U.S. Pat. No. 5,298,028 to Hsu discloses a method for producing fibers having particulate materials embedded in a very thin layer of the surface of the fibers. The fibers are produced by spinning an aramid material into a fiber, drying the fiber, and then swelling the surface of the fiber with a liquid system containing the particulate material so as to embed the particulate material in the outer layer of the swollen fiber. The fiber is then again dried to achieve the end fiber.
U.S. Pat. No. 4,835,056 to Sanders et al. discloses a method for making a conductive fiber comprising forming a fiber from a material that has catalytic sites throughout the fiber, and then electrolessly depositing a metal upon the fiber. It is disclosed that due to the presence of the catalytic sites, the electrolessly deposited metal is located not just on the outer surface of the fiber, but also just inside the periphery of the fiber.
U.S. Pat. No. 4,781,971 to Marikar et al. discloses a method for forming electrically conductive acrylic fibers comprising spinning and thermally stabilizing the acrylic fibers, followed by ion impregnating the fibers with a source of cuprous ions in a solution. The cuprous ions are disclosed as being capable of dispersing into the fibrous material.
It is also typical to form conjugate conductive fibers for use in electrostatic cleaning devices. For example, U.S. Pat. No. 4,319,81 to Matsui et al. discloses a cleaning device for use in a copying machine. The conductive fibers of the cleaning device are conjugate fibers. Both side-by-side fibers and sheath-core fibers are disclosed. The preferred conjugate fiber is disclosed as comprising a non-conductive core fiber surrounded by a sheath containing conductive materials.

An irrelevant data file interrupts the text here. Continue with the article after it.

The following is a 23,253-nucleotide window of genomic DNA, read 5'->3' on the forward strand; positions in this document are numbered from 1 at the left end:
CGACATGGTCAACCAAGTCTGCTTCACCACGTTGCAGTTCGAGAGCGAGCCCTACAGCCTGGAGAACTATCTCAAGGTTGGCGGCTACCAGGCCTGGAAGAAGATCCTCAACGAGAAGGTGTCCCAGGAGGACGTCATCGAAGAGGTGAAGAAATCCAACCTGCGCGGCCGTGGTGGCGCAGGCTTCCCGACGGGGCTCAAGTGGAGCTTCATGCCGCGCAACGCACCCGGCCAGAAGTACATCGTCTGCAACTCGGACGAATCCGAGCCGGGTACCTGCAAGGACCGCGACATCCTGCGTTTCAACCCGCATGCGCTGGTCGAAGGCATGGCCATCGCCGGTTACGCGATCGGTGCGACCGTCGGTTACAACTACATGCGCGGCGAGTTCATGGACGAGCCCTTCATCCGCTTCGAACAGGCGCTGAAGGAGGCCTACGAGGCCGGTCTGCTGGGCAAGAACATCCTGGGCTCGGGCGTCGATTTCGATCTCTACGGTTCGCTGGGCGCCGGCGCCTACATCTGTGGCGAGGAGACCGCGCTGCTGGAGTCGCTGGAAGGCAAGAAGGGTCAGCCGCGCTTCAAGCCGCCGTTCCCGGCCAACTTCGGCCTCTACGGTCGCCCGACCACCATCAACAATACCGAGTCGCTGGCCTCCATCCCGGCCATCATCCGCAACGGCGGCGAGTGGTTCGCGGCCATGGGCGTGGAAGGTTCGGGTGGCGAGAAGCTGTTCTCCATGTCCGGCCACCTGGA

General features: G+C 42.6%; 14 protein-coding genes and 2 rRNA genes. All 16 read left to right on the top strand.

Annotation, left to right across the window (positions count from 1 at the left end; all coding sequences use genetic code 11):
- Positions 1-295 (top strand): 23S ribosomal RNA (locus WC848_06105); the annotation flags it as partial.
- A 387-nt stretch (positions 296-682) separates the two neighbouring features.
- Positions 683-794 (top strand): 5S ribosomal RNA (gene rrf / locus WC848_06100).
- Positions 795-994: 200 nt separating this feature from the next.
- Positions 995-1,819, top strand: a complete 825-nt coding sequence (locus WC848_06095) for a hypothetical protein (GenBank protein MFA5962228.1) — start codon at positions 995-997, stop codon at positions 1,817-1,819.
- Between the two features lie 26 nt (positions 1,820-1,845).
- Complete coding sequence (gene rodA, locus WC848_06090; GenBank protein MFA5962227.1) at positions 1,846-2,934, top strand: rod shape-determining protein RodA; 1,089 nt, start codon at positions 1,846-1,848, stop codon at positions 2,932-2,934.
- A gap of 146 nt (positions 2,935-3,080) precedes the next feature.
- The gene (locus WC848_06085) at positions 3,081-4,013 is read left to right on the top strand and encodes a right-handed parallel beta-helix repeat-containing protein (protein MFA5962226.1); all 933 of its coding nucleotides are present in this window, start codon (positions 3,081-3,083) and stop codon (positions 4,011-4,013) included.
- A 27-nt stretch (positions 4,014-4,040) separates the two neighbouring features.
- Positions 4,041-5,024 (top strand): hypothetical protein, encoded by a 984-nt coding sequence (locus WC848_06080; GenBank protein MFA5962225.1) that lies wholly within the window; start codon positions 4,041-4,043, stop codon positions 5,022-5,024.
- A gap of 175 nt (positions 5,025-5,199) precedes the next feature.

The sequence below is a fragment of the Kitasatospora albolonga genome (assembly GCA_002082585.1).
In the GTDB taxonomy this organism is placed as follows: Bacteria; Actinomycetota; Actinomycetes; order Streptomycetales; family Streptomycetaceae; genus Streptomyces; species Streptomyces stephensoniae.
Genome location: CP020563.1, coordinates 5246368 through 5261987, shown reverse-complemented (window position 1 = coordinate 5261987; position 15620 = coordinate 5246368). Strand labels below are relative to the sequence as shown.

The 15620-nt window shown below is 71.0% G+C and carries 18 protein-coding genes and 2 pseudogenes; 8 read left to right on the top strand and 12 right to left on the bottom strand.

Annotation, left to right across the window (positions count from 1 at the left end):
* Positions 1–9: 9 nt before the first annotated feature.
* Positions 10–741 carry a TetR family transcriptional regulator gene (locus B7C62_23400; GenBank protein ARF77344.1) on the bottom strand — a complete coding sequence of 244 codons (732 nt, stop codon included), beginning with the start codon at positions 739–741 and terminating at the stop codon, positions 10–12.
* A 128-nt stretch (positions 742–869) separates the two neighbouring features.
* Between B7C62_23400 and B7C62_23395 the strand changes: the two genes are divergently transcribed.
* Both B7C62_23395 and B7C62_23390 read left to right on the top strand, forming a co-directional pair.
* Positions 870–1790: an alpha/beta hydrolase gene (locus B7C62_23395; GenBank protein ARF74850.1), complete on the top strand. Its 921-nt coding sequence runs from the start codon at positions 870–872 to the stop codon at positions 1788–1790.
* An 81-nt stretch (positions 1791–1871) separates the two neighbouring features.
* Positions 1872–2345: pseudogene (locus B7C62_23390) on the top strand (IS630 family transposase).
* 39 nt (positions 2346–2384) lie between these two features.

U.S. Pat. No. 4,835,807 to Swift discloses a cleaning brush containing electroconductive nylon fibers and carbon black suffused through the surface of the fibers in an amount such that the electrical resistance of the fiber is from 103 to 109 ohms per centimeter.
It is an object of this invention to develop a simple method for continuously forming conductive fibers having excellent electrical conductivities and mechanical strength. It is a further object of this invention to develop a method capable of forming fine diameter conductive fibers from a fiber forming composition containing conductive magnetic filler materials so that post-fiber forming processing to impart conductivity is not necessary. It is a further object of this invention to develop a method for forming conductive fibers that are readily processed and formed into a single fiber, i.e., a non-conjugate fiber.